The Norwegian company Avexxin has designed a molecule that may improve the lives of people afflicted with psoriasis – meaning one to three per cent of the global population.
The company’s molecule is the active ingredient in a psoriasis cream soon ready for testing on patients.
“One to three per cent of the world’s population suffers from psoriasis,” says Berit Johansen, professor of biology at the Norwegian University of Science and Technology (NTNU) in Trondheim. “But current medications for psoriasis have so many side effects that only around 20 per cent of patients actually choose to undergo treatment. So it is no surprise that the pharmaceutical industry is following our progress closely.” Professor Johansen is the founder of the company Avexxin.
The coming patient trials involve just one of the molecules under development at Avexxin. The other molecules, if as successful as this one, could provide relief to sufferers of other chronic inflammatory diseases such as rheumatoid arthritis and kidney inflammation.
Arresting a traitorous enzyme
For over 2o years, Berit Johansen has been researching a particular enzyme in the PLA2 family that is found in all the body’s cells. While this specific enzyme performs its duties well in a number of vital processes, it can sometimes go rogue, sending false alarms to the body’s immune system that an attack is underway. This in turn triggers a destructive counter-attack against healthy cells and tissue, which can develop into chronic conditions such as psoriasis, rheumatoid arthritis and other inflammatory diseases. No wonder this PLA2 has earned the nickname “the Judas enzyme”.
Professor Johansen, a molecular biologist, is one of the foremost experts on this enzyme. She was, in fact, the world’s first to clone one of the important PLA2 enzymes. In 2005 she started up Avexxin in order to dedicate more attention to this troublemaking enzyme.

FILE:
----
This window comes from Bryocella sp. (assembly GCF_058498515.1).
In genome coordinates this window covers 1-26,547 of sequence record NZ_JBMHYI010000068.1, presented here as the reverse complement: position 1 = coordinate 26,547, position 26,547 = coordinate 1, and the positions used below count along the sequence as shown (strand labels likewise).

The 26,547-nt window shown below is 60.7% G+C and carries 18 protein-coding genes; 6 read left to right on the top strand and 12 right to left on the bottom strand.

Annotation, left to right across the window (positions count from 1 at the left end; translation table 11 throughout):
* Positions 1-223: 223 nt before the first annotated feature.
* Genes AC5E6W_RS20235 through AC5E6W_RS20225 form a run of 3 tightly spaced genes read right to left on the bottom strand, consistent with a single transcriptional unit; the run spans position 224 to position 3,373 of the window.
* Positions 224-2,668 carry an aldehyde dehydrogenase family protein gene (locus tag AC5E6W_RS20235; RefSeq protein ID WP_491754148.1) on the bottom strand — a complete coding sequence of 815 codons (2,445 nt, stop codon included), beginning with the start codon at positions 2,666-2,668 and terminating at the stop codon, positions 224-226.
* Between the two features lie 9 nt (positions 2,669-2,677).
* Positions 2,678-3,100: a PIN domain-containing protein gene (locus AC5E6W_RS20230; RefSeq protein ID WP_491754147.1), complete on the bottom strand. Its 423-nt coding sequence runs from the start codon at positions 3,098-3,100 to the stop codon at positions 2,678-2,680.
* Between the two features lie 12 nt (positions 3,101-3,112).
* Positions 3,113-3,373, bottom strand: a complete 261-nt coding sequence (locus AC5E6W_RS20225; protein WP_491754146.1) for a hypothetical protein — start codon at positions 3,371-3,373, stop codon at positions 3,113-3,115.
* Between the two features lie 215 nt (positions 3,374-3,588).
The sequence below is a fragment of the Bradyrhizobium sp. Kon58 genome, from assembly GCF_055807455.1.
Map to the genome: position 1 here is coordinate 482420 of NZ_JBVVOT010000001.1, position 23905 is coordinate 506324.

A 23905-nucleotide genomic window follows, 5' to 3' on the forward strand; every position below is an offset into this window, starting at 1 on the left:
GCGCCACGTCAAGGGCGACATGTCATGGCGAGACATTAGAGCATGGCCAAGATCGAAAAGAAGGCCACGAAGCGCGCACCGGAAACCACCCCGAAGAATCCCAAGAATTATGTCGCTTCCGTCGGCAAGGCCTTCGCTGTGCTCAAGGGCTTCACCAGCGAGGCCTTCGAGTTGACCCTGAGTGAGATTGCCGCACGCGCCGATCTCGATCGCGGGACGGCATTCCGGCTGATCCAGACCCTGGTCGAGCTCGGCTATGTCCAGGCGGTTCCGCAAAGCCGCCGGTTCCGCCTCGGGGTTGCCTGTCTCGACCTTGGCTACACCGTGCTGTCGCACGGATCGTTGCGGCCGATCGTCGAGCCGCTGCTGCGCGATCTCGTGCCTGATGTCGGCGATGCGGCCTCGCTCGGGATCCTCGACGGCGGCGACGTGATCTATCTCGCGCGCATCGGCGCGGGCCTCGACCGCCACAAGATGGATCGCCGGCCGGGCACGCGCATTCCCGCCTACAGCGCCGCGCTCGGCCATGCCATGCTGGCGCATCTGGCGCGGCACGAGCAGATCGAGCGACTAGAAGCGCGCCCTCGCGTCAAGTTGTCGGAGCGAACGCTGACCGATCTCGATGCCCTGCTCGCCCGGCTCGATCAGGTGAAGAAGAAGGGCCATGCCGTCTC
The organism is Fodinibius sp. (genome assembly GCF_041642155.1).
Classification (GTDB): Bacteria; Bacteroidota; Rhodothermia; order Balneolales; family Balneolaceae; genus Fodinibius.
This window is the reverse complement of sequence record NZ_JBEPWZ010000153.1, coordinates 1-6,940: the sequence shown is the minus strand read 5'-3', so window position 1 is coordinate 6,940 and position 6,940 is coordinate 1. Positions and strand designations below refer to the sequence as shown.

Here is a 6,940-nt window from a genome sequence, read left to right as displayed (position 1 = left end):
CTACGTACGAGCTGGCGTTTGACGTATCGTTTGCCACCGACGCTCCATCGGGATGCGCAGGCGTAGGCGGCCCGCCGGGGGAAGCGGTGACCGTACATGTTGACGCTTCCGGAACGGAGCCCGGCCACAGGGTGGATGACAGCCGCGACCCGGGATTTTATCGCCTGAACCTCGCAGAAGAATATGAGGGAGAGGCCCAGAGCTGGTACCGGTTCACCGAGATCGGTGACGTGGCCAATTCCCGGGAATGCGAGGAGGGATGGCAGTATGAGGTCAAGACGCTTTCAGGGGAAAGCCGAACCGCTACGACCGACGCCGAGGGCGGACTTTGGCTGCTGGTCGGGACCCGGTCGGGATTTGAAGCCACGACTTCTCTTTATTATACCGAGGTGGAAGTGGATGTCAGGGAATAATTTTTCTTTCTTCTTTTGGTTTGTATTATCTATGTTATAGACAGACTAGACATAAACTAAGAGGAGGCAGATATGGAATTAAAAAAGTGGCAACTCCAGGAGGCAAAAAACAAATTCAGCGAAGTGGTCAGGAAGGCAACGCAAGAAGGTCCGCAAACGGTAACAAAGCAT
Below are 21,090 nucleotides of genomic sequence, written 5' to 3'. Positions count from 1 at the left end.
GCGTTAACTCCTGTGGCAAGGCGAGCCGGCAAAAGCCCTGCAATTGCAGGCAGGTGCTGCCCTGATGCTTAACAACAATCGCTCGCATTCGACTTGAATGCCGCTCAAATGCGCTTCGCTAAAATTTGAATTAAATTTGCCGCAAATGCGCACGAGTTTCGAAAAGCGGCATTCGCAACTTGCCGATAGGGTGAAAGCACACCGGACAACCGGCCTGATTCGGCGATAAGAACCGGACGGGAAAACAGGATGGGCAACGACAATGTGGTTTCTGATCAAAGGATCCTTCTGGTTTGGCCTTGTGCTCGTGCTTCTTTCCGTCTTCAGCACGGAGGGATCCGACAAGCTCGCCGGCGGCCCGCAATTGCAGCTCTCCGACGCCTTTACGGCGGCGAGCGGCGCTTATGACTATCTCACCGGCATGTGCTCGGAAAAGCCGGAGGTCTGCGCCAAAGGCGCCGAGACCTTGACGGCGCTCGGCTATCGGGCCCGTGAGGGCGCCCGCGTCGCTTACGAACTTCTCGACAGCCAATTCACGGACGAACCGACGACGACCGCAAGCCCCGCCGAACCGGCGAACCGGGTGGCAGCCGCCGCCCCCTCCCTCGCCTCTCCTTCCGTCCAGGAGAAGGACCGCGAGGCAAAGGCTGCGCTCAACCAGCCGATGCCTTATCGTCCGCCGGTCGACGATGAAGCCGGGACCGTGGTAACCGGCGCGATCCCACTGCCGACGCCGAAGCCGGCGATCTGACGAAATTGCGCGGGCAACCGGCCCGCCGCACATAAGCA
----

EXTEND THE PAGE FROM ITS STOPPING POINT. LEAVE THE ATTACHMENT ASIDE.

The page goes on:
“In collaboration with Professor Lars Skattebøl of the University of Oslo, we have succeeded in designing a molecule that prevents PLA2 from sending erroneous signals to the body’s immune system. This molecule is now the active ingredient in a psoriasis cream to be clinically tested on patients . The active ingredient has been tested on mice,” reports Professor Johansen, “and the trials showed no side effects.”
Avexxin is also targeting the chronic inflammatory diseases rheumatoid arthritis and kidney inflammation. The reason for testing the psoriasis treatment first is that it is easier to confirm the molecule’s characteristics in a cream applied to the patient’s skin rather than applying the molecule internally against rheumatoid arthritis and kidney inflammation.
“The PLA2 enzyme functions differently in different cells and tissue types, so in addition we are developing other types of molecules as well. If it turns out that our molecules can control PLA2,” she adds enthusiastically, “they could relieve the symptoms of a variety of chronic inflammatory diseases.”
In developing their new molecule, Professor Johansen and her colleagues have worked closely with several international science groups. For research tasks they have collaborated with research groups in Greece, Switzerland and the USA. For development matters, they have sought assistance from experts in Denmark, France, Sweden and the UK. A number of specialist companies in Norway have also been involved.
“Companies like Avexxin simply have to operate in an international market. We go out and find the expertise we need,” explains Professor Johansen, “whether it’s research competence or testing facilities that we lack here in Norway.”
Funding from Research Council
Avexxin’s activities have received funding under the National Programme for Research in Functional Genomics in Norway (FUGE) – one of the Research Council’s Large-scale Programmes – which provides funding for research on genomes and genetic products. The company has also received funding for bringing a product closer to market launch via the Programme for User-driven Research-based Innovation (BIA), an open competitive arena.
Avexxin’s funded projects have all included international partners. The Research Council views international cooperation as an important criterion when awarding grants under its industry-oriented programmes and initiatives.